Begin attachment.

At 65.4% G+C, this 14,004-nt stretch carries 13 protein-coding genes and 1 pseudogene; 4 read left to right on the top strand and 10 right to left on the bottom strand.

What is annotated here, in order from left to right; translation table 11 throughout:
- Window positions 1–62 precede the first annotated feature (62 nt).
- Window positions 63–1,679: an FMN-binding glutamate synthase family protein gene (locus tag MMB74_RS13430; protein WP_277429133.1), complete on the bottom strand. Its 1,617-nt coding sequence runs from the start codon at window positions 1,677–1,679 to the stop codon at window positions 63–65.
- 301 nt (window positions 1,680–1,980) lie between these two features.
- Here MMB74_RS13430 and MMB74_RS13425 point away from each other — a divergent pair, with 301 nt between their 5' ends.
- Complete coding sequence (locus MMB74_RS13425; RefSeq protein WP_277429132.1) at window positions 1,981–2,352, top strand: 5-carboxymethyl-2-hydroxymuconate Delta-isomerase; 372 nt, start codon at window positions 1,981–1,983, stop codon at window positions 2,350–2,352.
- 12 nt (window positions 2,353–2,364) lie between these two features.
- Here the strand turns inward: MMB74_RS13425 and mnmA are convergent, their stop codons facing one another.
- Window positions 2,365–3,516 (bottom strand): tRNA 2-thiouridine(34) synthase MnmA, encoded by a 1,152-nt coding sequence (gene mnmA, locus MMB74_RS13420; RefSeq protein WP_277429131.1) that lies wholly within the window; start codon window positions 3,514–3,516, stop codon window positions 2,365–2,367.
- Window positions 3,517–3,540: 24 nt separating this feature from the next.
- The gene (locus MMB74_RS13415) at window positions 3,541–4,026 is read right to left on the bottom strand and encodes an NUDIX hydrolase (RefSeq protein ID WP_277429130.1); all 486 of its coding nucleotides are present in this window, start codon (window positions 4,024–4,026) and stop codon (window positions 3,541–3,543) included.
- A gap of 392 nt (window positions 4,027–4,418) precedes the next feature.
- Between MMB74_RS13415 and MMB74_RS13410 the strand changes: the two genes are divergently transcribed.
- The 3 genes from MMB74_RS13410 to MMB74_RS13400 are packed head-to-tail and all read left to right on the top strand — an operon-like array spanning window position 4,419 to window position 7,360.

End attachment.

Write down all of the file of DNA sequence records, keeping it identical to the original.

At 65.4% G+C, this 14,004-nt stretch carries 13 protein-coding genes and 1 pseudogene; 4 read left to right on the top strand and 10 right to left on the bottom strand.

What is annotated here, in order from left to right; translation table 11 throughout:
- Window positions 1–62 precede the first annotated feature (62 nt).
- Window positions 63–1,679: an FMN-binding glutamate synthase family protein gene (locus tag MMB74_RS13430; protein WP_277429133.1), complete on the bottom strand. Its 1,617-nt coding sequence runs from the start codon at window positions 1,677–1,679 to the stop codon at window positions 63–65.
- 301 nt (window positions 1,680–1,980) lie between these two features.
- Here MMB74_RS13430 and MMB74_RS13425 point away from each other — a divergent pair, with 301 nt between their 5' ends.
- Complete coding sequence (locus MMB74_RS13425; RefSeq protein WP_277429132.1) at window positions 1,981–2,352, top strand: 5-carboxymethyl-2-hydroxymuconate Delta-isomerase; 372 nt, start codon at window positions 1,981–1,983, stop codon at window positions 2,350–2,352.
- 12 nt (window positions 2,353–2,364) lie between these two features.
- Here the strand turns inward: MMB74_RS13425 and mnmA are convergent, their stop codons facing one another.
- Window positions 2,365–3,516 (bottom strand): tRNA 2-thiouridine(34) synthase MnmA, encoded by a 1,152-nt coding sequence (gene mnmA, locus MMB74_RS13420; RefSeq protein WP_277429131.1) that lies wholly within the window; start codon window positions 3,514–3,516, stop codon window positions 2,365–2,367.
- Window positions 3,517–3,540: 24 nt separating this feature from the next.
- The gene (locus MMB74_RS13415) at window positions 3,541–4,026 is read right to left on the bottom strand and encodes an NUDIX hydrolase (RefSeq protein ID WP_277429130.1); all 486 of its coding nucleotides are present in this window, start codon (window positions 4,024–4,026) and stop codon (window positions 3,541–3,543) included.
- A gap of 392 nt (window positions 4,027–4,418) precedes the next feature.
- Between MMB74_RS13415 and MMB74_RS13410 the strand changes: the two genes are divergently transcribed.
- The 3 genes from MMB74_RS13410 to MMB74_RS13400 are packed head-to-tail and all read left to right on the top strand — an operon-like array spanning window position 4,419 to window position 7,360.